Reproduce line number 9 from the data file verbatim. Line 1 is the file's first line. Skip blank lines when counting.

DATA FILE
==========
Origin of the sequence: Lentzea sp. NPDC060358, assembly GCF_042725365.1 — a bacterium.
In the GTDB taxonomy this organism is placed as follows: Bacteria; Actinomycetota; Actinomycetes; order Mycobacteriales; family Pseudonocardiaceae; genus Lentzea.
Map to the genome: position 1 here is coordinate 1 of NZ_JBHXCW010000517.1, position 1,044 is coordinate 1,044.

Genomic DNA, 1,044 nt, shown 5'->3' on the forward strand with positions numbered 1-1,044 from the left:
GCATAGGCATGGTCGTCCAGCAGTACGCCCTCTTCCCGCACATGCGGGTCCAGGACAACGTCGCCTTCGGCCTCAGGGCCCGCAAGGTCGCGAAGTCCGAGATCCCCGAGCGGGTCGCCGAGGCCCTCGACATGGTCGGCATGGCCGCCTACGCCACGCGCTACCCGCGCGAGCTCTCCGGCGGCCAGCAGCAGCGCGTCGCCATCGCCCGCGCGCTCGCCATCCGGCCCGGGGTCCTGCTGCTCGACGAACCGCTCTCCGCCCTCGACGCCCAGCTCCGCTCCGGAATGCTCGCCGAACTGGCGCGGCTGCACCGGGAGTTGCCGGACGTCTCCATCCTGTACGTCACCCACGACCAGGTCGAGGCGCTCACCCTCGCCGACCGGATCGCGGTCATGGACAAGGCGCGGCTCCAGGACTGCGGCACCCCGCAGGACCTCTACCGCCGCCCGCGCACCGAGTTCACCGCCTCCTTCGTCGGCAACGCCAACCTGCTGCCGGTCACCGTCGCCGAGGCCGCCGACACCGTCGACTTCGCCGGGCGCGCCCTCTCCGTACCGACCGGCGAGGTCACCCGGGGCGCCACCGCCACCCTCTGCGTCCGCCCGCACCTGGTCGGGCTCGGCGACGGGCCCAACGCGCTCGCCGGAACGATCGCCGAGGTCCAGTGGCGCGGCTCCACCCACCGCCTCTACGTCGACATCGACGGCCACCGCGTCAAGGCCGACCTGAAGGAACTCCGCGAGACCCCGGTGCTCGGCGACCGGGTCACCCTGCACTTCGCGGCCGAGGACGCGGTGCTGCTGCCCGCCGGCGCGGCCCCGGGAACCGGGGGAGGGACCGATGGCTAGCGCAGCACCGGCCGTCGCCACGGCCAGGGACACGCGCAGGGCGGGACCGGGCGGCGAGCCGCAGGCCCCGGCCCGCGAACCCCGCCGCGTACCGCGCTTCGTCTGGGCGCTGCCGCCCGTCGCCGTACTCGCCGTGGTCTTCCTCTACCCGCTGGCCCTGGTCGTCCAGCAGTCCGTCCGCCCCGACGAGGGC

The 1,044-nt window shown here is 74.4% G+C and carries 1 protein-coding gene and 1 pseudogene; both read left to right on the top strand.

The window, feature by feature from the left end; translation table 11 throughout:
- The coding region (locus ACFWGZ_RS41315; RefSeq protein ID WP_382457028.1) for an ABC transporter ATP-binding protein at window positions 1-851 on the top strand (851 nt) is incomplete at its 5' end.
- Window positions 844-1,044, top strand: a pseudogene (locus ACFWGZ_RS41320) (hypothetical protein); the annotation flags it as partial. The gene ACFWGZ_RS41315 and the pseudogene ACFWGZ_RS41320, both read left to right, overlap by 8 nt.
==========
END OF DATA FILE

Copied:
- Window positions 844-1,044, top strand: a pseudogene (locus ACFWGZ_RS41320) (hypothetical protein); the annotation flags it as partial. The gene ACFWGZ_RS41315 and the pseudogene ACFWGZ_RS41320, both read left to right, overlap by 8 nt.